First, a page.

Bottom line, though, the good far outweighs the bad. In a literature that tends towards the jargon-heavy, this book manages to embrace the theorists without going overboard, and raises a lot of interesting issues in a short span. And even though it was written in 2002, it doesn't feel dated or inconsequential. Worth a look, if that's where your interests lie.
I wrote this review while we were still in the original "blog for the sake of the blogging class" days. I didn't publish it because: 1) there was a strict "no blogging on what you're reading" rule, which still seems somewhat silly, and 2) I was planning to use an abridged version for the annotated bibliography assignment, and I didn't want to tip my hand. Which was also a silly reason. But it's one of my better reviews, so here it is.
First, I think it's important to establish that I am, by and by large, a grade grubber. Since about midschool, I defined myself in part based on the marks I got in school. (Granted, back in those days, they were some pretty bad-assed marks.) That motif has pretty well stuck, and let me tell you, by grad-school and the mid-twenties, it's wearing a little thin. (Actually, it may even have played a role as to why I'm STILL in school, while I'm in my mid-twenties. Although, to turn that around, I imagine anyone who wasn't good at the grade stuff probably wouldn't be in grad school.)
Where was I?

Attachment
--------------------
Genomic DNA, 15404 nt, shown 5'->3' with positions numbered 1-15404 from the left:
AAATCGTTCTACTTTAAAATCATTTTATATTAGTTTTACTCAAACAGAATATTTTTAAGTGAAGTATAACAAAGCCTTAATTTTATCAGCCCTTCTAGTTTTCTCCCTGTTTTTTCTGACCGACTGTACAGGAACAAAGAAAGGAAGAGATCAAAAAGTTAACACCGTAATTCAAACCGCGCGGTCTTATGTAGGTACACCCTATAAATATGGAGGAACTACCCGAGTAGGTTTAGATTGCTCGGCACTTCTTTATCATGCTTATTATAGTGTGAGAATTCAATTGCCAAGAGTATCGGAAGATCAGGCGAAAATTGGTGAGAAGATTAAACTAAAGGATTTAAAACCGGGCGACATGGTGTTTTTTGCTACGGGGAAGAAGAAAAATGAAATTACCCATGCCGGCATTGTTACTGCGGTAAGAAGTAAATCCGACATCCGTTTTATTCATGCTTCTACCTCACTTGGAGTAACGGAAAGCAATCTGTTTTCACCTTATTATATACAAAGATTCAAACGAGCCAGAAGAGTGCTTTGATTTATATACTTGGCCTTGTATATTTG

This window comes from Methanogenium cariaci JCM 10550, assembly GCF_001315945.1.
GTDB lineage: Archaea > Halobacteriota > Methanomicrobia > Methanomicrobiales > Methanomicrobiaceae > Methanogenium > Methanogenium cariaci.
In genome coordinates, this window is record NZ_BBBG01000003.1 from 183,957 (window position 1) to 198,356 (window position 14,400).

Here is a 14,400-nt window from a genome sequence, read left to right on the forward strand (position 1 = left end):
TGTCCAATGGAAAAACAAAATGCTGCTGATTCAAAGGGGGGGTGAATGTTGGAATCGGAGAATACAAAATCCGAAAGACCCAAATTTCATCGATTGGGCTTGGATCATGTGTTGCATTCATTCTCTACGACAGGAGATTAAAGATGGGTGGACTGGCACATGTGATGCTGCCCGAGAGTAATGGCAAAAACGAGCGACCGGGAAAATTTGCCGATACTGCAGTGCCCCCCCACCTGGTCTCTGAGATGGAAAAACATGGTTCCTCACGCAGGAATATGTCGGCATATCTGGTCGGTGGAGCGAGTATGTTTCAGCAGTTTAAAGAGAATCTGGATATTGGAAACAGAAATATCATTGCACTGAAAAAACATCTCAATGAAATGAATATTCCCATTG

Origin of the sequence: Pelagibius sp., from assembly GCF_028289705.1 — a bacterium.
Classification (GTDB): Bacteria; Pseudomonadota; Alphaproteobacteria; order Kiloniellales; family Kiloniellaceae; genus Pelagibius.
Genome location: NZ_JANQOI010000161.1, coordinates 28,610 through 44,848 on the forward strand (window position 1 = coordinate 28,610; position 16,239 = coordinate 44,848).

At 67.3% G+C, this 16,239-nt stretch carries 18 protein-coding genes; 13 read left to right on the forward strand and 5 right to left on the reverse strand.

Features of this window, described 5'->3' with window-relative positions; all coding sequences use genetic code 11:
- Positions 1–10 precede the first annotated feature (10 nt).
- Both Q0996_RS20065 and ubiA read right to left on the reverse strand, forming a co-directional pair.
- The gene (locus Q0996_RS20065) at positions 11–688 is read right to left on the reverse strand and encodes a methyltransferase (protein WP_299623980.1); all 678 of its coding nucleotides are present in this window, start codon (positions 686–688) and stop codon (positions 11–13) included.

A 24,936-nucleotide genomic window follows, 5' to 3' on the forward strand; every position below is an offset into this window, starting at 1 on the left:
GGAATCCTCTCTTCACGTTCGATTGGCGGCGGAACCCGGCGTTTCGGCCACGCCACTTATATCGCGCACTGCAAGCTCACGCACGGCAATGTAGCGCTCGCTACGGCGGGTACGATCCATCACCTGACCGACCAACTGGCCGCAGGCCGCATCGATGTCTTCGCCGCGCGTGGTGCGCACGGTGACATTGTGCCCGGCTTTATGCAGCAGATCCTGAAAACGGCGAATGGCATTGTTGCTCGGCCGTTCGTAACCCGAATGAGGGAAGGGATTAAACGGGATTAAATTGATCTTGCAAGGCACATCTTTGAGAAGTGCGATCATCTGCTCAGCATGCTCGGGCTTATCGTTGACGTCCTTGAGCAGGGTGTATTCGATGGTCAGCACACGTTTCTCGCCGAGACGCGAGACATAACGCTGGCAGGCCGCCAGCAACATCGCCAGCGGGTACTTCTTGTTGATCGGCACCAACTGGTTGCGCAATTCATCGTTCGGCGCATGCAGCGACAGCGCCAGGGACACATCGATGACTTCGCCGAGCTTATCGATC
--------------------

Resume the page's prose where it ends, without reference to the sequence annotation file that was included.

Did I mention not all the drafts are complete? I think, in an interesting coincidence, this post was prompted by the mark I received on my annotated bibliography, which was decidedly Not Good. And that meant that at the time, the majority of the marks I had received in both of the courses I was in were Not Good, and I was busy having a "What am I doing in Grad School?" crisis. (It didn't help that I was working on the blog class final paper at the time, and discussing it with a friend in a coffee shop only to have the philosophy undergraduate student sitting beside us interrupt the convseration to tell me what I was doing wrong with my paper.)
Everything worked out fine in both classes (far better than I deserved in the 18th century course), but that's not really the point. It's still kind of disturbing to me how much my self-esteem is tied into purely quantitative things: how many fiends I have, what marks I get, how many hits my blog has. (Keep reloading!) It's funny that this term, I'm in the opposite place: I've received really good marks going into the last stretch of both courses (especially the theory-based one, which I'm inordinately proud of because I think of theory as the weak part of my game), but I have a sneaking suspicion that the final papers in both aren't going to turn out very well. I guess the reason for me not finishing the post originally is that, first of all, it's not really a flattering picture of myself, and second, on a practical level, complaining about the blog course in a blog created for the blog course seems like a Not Good idea.
I'm going to keep the title, but it's time I admitted it: there's very little Wednesday in my Wednesday Comic Book Review posts.